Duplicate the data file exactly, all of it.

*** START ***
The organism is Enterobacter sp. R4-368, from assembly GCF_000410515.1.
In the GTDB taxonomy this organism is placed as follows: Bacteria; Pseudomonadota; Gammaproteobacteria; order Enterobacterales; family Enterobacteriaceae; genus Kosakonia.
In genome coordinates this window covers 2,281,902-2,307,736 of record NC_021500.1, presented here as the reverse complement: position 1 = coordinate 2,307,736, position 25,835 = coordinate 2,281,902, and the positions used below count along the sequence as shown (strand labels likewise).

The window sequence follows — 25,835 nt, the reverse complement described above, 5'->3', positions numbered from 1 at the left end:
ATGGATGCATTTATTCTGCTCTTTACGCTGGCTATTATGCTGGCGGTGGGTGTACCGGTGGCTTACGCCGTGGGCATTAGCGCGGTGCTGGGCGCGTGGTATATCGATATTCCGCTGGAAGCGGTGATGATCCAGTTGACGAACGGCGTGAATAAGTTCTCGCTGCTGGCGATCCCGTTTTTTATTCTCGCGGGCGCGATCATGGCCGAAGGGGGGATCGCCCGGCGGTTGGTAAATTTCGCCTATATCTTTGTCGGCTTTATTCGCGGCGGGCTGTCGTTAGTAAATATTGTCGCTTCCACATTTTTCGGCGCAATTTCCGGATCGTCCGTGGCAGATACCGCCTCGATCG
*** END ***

The organism is Enterobacter sp. R4-368, from assembly GCF_000410515.1.
In the GTDB taxonomy this organism is placed as follows: Bacteria; Pseudomonadota; Gammaproteobacteria; order Enterobacterales; family Enterobacteriaceae; genus Kosakonia.
In genome coordinates this window covers 2,281,902-2,307,736 of record NC_021500.1, presented here as the reverse complement: position 1 = coordinate 2,307,736, position 25,835 = coordinate 2,281,902, and the positions used below count along the sequence as shown (strand labels likewise).

The window sequence follows — 25,835 nt, the reverse complement described above, 5'->3', positions numbered from 1 at the left end:
ATGGATGCATTTATTCTGCTCTTTACGCTGGCTATTATGCTGGCGGTGGGTGTACCGGTGGCTTACGCCGTGGGCATTAGCGCGGTGCTGGGCGCGTGGTATATCGATATTCCGCTGGAAGCGGTGATGATCCAGTTGACGAACGGCGTGAATAAGTTCTCGCTGCTGGCGATCCCGTTTTTTATTCTCGCGGGCGCGATCATGGCCGAAGGGGGGATCGCCCGGCGGTTGGTAAATTTCGCCTATATCTTTGTCGGCTTTATTCGCGGCGGGCTGTCGTTAGTAAATATTGTCGCTTCCACATTTTTCGGCGCAATTTCCGGATCGTCCGTGGCAGATACCGCCTCGATCG